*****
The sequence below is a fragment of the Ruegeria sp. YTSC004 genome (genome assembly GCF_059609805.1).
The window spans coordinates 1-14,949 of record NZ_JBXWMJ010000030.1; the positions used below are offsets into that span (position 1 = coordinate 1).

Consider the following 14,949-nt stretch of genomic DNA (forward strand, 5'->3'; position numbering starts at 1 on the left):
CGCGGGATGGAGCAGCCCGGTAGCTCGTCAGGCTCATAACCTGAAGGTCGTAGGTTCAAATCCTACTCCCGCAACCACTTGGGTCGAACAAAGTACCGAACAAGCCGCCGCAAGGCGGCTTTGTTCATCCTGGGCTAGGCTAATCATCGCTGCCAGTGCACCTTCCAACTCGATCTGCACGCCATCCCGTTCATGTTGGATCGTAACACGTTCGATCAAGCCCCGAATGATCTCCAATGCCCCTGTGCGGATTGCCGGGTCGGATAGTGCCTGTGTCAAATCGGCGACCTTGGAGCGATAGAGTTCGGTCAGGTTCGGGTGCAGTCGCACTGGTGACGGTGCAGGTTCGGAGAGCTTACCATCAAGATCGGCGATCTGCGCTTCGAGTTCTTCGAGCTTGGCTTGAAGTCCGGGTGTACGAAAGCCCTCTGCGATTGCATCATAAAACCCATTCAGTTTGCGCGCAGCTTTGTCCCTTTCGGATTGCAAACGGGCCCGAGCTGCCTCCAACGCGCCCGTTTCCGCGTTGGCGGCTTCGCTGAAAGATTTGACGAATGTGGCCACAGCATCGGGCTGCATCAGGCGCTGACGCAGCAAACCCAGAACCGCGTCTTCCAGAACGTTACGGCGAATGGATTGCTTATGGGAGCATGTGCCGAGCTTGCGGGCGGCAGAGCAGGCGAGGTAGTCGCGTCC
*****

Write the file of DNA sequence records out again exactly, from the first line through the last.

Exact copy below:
The sequence below is a fragment of the Ruegeria sp. YTSC004 genome (genome assembly GCF_059609805.1).
The window spans coordinates 1-14,949 of record NZ_JBXWMJ010000030.1; the positions used below are offsets into that span (position 1 = coordinate 1).

Consider the following 14,949-nt stretch of genomic DNA (forward strand, 5'->3'; position numbering starts at 1 on the left):
CGCGGGATGGAGCAGCCCGGTAGCTCGTCAGGCTCATAACCTGAAGGTCGTAGGTTCAAATCCTACTCCCGCAACCACTTGGGTCGAACAAAGTACCGAACAAGCCGCCGCAAGGCGGCTTTGTTCATCCTGGGCTAGGCTAATCATCGCTGCCAGTGCACCTTCCAACTCGATCTGCACGCCATCCCGTTCATGTTGGATCGTAACACGTTCGATCAAGCCCCGAATGATCTCCAATGCCCCTGTGCGGATTGCCGGGTCGGATAGTGCCTGTGTCAAATCGGCGACCTTGGAGCGATAGAGTTCGGTCAGGTTCGGGTGCAGTCGCACTGGTGACGGTGCAGGTTCGGAGAGCTTACCATCAAGATCGGCGATCTGCGCTTCGAGTTCTTCGAGCTTGGCTTGAAGTCCGGGTGTACGAAAGCCCTCTGCGATTGCATCATAAAACCCATTCAGTTTGCGCGCAGCTTTGTCCCTTTCGGATTGCAAACGGGCCCGAGCTGCCTCCAACGCGCCCGTTTCCGCGTTGGCGGCTTCGCTGAAAGATTTGACGAATGTGGCCACAGCATCGGGCTGCATCAGGCGCTGACGCAGCAAACCCAGAACCGCGTCTTCCAGAACGTTACGGCGAATGGATTGCTTATGGGAGCATGTGCCGAGCTTGCGGGCGGCAGAGCAGGCGAGGTAGTCGCGTCC